A statement by an “anti-war” working group signed by dozens of academics recently urged Taiwan to work toward averting a US-China war by maintaining positive and “equidistant” ties with both countries, saying it would help it avoid becoming an underling of US hegemony.
However, the target of the appeal for peace was not China, a country known for its “wolf warrior” diplomacy that frequently sends warplanes into Taiwan’s air defense identification zone, but an overwhelmed Taiwan that has been busy keeping Beijing’s aggressions at bay. It is disconcerting that these academics could come up with such preposterous notions.
The appeal for peace is redundant. That there is a Nobel Peace Prize, but no “Nobel No War Prize” shows that despite wars being waged around the world, war is an atrocity that should be avoided at all costs. Although world peace has not been fully achieved, it should be a common goal pursued by all.
Who would dare openly admit that they want war instead of peace? Even Russian President Vladimir Putin, who harbors ambition to conquer the sovereign nations that previously belonged to the Soviet Union, therefore launching an all-out invasion of Ukraine, still had to invent the phrase “special military operation” to beautify his actions. No dictator would admit that they intend to launch wars, or have a desire for war instead of peace.
According to Putin’s mindset, there have been no “wars” in the past, neither in the present nor in the future. The word “war” is not in his dictionary.
Similarly, China, a country that has been threatening Taiwan and stepping up military pressure against it, is a “peace-loving nation,” Chinese President Xi Jinping (習近平) said, adding that aggression or hegemony is not in the “blood of the Chinese nation.”
As invaders would not admit to waging wars and bullies claim that all they want is peace, it is obvious that it is easy to call for peace with empty words.
After all, the saying goes that “there ain’t no such thing as a free lunch.”
How could there be peace without a price? Unless utopia is realized on Earth, seeking peace without weapons is impossible.
Even Sweden, a neutral and nonaligned country, doubled its military spending from 1 percent to 2 percent of GDP after Russia started the Ukraine war.
By giving up one’s military prowess to sue for peace, albeit “free of charge,” comes with a heavy price.
As for averting a US-China war, Taiwan has absolutely no say in it. After all, a small nation such as Taiwan can hardly play a role in the dispute between two major world powers.
If the academics are serious about “equidistant” ties with China and the US, they should not only call for efforts to “avoid becoming an underling of the US hegemony,” but also for efforts to “avoid becoming a slave or pawn of the Chinese hegemony.”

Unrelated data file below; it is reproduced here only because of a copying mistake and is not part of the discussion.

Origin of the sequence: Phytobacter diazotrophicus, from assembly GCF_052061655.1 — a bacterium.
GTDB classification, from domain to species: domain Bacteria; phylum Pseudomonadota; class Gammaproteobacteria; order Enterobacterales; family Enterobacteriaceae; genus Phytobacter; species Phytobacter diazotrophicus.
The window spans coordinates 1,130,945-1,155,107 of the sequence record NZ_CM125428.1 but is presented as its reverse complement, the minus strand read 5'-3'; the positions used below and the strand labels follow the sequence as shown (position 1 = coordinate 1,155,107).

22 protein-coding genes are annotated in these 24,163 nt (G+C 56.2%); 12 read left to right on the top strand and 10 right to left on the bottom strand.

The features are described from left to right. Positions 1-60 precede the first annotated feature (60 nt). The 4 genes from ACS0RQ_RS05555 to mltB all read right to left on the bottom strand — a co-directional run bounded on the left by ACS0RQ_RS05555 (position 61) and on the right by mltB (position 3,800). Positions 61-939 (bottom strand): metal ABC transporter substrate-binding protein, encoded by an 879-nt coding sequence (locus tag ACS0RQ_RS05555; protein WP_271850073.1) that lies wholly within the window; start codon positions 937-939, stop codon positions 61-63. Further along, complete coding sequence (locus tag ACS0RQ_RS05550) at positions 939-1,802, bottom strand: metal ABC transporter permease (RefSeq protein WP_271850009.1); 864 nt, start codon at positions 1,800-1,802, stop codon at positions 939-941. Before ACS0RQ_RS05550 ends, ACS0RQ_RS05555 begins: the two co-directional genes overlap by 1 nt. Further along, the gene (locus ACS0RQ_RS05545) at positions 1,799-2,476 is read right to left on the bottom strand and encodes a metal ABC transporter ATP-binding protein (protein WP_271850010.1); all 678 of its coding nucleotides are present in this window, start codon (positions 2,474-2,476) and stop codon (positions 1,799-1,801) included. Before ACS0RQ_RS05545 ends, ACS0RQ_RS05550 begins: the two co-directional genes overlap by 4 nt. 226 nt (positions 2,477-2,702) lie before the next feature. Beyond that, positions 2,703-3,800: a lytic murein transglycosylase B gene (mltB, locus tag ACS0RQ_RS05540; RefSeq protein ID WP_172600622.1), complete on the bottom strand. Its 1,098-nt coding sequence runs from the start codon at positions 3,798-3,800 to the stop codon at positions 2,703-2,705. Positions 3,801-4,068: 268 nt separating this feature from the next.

US House of Representatives Speaker Kevin McCarthy’s plan to visit Taiwan, which might have changed into a meeting with President Tsai Ing-wen (蔡英文) in the US, is a congenial gesture of the US toward Taiwan.
Such gestures are always condemned by China, which even pressured Taiwan not to form diplomatic ties with the Czech Republic or Lithuania.
It is preposterous to think that Taiwan could be on friendly terms with a country that has been relentless in its efforts to isolate it, without being on the receiving end of an abusive relationship.
People who say they are “peace-loving” and advocate unconditional surrender in the event of invasion have malicious intent. Such self-seekers often claim they would “die a Taiwanese.”
There are also public figures such as former president Ma Ying-jeou (馬英九) and his wife, who claimed that their US green cards had “expired and were invalidated automatically,” while their daughters and aunts are also fellow adherents of “toothbrushism,” meaning they live in Taiwan, but could flee at a moment’s notice, thanks to their US citizenship or residence in the country.
These people have servility written in their DNA, and are so allergic to the idea of democracy that they long for a Chinese communist government. Or perhaps they have Chinese nationalism so ingrained in them that they would rather see China take over Taiwan and cause bloodshed instead of letting Taiwanese decide their future.
Countries that are subject to bullying or an invasion, such as Taiwan or Ukraine, have the obligation to counter those actions and try to ensure their survival. They cannot afford the delusion to give up their struggle, oppose war or relinquish the right to survive.
Chang Kuo-tsai is a retired associate professor of National Hsinchu University of Education.
Translated by Rita Wang
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